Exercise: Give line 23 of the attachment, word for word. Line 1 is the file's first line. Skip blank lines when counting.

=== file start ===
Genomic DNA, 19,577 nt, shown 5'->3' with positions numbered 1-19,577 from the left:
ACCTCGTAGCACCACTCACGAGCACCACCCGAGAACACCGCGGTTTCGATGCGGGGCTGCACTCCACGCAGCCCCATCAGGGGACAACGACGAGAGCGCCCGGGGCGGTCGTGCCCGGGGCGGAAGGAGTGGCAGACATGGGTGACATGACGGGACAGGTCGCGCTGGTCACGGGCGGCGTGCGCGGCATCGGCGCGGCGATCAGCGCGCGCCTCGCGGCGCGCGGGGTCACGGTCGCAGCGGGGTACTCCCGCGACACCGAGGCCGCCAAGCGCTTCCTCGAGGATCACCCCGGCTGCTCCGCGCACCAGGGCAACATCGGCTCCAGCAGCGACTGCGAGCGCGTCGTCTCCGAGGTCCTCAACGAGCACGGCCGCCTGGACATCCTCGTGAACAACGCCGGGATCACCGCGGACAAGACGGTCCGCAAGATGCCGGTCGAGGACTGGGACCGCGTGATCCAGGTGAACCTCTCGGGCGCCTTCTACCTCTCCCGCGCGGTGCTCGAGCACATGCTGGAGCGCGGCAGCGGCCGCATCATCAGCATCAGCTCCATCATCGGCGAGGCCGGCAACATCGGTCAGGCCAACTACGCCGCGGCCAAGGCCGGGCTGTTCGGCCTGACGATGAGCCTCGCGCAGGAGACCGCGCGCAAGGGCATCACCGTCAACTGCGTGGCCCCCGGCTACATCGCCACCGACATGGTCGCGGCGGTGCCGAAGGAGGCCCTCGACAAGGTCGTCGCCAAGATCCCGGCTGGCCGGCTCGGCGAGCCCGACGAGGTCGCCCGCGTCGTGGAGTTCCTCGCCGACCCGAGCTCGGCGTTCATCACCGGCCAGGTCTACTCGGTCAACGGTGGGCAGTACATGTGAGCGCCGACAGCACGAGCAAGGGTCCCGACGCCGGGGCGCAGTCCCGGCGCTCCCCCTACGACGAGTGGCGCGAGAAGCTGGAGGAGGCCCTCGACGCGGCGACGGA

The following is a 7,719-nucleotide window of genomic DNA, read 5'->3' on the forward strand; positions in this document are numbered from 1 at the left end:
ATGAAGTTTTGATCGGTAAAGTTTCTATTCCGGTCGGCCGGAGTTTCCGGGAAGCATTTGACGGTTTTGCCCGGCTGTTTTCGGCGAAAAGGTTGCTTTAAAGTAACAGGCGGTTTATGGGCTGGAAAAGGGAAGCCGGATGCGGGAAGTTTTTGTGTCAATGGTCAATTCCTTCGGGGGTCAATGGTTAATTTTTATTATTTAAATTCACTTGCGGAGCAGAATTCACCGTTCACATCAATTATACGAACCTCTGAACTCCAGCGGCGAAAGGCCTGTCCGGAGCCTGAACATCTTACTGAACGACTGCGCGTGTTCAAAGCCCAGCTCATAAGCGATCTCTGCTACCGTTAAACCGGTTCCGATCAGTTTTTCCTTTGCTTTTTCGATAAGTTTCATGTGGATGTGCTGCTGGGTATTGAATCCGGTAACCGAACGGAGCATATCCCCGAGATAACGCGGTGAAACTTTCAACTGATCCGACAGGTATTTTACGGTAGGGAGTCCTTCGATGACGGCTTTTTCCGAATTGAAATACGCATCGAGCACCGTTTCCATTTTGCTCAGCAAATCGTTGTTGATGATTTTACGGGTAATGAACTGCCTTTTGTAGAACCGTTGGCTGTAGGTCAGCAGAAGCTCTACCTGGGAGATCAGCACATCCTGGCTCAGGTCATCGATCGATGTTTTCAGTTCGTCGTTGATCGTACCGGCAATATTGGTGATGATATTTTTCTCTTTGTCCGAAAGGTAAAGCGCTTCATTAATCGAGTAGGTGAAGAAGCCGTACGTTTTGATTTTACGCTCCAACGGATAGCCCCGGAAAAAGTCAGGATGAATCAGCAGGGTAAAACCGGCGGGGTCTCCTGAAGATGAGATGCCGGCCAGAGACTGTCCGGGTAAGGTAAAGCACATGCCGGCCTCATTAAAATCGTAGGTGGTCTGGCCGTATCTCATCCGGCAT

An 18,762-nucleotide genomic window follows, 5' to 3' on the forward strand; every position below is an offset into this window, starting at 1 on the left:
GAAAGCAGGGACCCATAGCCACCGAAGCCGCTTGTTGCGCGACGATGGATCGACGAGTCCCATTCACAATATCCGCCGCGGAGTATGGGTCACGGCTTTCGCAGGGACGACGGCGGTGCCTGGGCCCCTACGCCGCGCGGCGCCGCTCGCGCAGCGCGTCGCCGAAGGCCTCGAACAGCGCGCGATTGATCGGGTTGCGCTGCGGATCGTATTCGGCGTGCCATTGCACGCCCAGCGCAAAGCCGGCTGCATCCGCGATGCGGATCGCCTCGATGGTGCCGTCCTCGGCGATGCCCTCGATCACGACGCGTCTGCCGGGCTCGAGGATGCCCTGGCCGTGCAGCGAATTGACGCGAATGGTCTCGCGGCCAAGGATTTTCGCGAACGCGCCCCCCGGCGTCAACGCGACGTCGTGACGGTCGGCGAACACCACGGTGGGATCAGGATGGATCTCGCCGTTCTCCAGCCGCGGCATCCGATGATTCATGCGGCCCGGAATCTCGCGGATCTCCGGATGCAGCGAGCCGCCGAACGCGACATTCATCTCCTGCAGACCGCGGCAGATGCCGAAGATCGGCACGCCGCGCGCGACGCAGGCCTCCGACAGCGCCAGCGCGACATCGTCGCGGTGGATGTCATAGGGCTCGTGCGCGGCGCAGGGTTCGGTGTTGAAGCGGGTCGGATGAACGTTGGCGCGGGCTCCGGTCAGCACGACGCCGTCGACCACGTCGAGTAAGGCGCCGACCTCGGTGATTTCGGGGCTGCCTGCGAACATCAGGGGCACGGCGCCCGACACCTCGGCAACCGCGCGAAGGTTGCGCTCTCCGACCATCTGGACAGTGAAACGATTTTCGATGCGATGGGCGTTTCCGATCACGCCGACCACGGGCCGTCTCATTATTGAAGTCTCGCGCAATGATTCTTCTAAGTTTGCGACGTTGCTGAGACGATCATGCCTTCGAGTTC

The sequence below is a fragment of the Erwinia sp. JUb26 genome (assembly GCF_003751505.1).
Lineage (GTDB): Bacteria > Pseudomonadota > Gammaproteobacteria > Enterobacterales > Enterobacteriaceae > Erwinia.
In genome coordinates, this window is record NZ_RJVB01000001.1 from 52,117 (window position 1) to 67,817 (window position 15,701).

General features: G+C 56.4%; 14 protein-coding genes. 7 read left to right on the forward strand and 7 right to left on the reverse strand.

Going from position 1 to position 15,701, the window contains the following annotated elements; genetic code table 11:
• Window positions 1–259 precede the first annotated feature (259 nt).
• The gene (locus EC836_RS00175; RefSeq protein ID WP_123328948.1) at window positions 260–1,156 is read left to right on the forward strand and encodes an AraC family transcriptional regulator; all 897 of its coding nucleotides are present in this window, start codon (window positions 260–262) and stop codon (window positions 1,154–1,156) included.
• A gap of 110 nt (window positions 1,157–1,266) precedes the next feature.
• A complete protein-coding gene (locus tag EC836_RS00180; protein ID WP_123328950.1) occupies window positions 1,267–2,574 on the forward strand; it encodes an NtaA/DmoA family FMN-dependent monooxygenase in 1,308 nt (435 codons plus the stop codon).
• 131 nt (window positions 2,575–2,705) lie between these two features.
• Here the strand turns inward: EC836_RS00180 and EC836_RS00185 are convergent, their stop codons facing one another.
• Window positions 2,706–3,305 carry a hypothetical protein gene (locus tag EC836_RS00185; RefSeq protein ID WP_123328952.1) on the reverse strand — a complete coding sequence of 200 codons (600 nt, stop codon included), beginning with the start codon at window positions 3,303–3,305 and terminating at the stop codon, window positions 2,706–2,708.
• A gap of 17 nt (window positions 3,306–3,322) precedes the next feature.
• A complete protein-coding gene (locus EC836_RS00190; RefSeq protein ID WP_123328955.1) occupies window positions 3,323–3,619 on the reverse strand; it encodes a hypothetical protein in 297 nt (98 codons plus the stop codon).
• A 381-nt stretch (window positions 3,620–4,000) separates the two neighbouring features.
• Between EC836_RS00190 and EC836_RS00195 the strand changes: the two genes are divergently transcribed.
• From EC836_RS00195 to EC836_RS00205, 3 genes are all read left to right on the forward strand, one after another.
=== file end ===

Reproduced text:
• From EC836_RS00195 to EC836_RS00205, 3 genes are all read left to right on the forward strand, one after another.